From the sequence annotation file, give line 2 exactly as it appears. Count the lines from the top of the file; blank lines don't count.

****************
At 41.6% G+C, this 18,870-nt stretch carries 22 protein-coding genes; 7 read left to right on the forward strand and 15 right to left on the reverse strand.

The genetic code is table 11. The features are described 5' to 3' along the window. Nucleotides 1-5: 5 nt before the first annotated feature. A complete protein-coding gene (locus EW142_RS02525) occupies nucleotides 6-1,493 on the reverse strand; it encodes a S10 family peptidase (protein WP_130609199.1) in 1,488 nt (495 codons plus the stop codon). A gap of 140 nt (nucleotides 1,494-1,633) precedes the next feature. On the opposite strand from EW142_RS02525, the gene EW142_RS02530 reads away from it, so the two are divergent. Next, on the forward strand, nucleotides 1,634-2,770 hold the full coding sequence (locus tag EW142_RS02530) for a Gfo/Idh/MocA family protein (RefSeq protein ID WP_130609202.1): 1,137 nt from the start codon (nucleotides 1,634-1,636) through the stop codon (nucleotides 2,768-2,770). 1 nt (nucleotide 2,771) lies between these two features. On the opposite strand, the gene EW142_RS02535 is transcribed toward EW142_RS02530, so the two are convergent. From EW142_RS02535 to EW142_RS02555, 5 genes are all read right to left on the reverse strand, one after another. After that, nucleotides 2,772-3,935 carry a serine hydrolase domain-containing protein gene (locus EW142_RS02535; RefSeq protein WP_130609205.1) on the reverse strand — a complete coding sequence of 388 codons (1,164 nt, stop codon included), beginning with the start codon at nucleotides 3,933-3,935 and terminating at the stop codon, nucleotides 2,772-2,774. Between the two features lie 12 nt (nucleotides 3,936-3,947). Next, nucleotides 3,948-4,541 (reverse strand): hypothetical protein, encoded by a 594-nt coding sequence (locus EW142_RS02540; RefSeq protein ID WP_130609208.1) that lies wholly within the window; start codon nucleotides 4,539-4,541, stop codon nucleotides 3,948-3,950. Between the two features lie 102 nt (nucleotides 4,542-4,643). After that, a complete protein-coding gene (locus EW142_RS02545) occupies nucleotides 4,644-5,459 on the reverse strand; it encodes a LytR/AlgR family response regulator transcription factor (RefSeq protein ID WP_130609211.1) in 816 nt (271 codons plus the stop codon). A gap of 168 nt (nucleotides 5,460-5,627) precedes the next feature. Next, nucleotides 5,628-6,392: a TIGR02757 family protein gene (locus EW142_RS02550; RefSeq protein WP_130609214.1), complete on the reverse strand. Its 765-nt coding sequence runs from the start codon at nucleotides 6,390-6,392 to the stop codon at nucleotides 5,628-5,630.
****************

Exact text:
The genetic code is table 11. The features are described 5' to 3' along the window. Nucleotides 1-5: 5 nt before the first annotated feature. A complete protein-coding gene (locus EW142_RS02525) occupies nucleotides 6-1,493 on the reverse strand; it encodes a S10 family peptidase (protein WP_130609199.1) in 1,488 nt (495 codons plus the stop codon). A gap of 140 nt (nucleotides 1,494-1,633) precedes the next feature. On the opposite strand from EW142_RS02525, the gene EW142_RS02530 reads away from it, so the two are divergent. Next, on the forward strand, nucleotides 1,634-2,770 hold the full coding sequence (locus tag EW142_RS02530) for a Gfo/Idh/MocA family protein (RefSeq protein ID WP_130609202.1): 1,137 nt from the start codon (nucleotides 1,634-1,636) through the stop codon (nucleotides 2,768-2,770). 1 nt (nucleotide 2,771) lies between these two features. On the opposite strand, the gene EW142_RS02535 is transcribed toward EW142_RS02530, so the two are convergent. From EW142_RS02535 to EW142_RS02555, 5 genes are all read right to left on the reverse strand, one after another. After that, nucleotides 2,772-3,935 carry a serine hydrolase domain-containing protein gene (locus EW142_RS02535; RefSeq protein WP_130609205.1) on the reverse strand — a complete coding sequence of 388 codons (1,164 nt, stop codon included), beginning with the start codon at nucleotides 3,933-3,935 and terminating at the stop codon, nucleotides 2,772-2,774. Between the two features lie 12 nt (nucleotides 3,936-3,947). Next, nucleotides 3,948-4,541 (reverse strand): hypothetical protein, encoded by a 594-nt coding sequence (locus EW142_RS02540; RefSeq protein ID WP_130609208.1) that lies wholly within the window; start codon nucleotides 4,539-4,541, stop codon nucleotides 3,948-3,950. Between the two features lie 102 nt (nucleotides 4,542-4,643). After that, a complete protein-coding gene (locus EW142_RS02545) occupies nucleotides 4,644-5,459 on the reverse strand; it encodes a LytR/AlgR family response regulator transcription factor (RefSeq protein ID WP_130609211.1) in 816 nt (271 codons plus the stop codon). A gap of 168 nt (nucleotides 5,460-5,627) precedes the next feature. Next, nucleotides 5,628-6,392: a TIGR02757 family protein gene (locus EW142_RS02550; RefSeq protein WP_130609214.1), complete on the reverse strand. Its 765-nt coding sequence runs from the start codon at nucleotides 6,390-6,392 to the stop codon at nucleotides 5,628-5,630.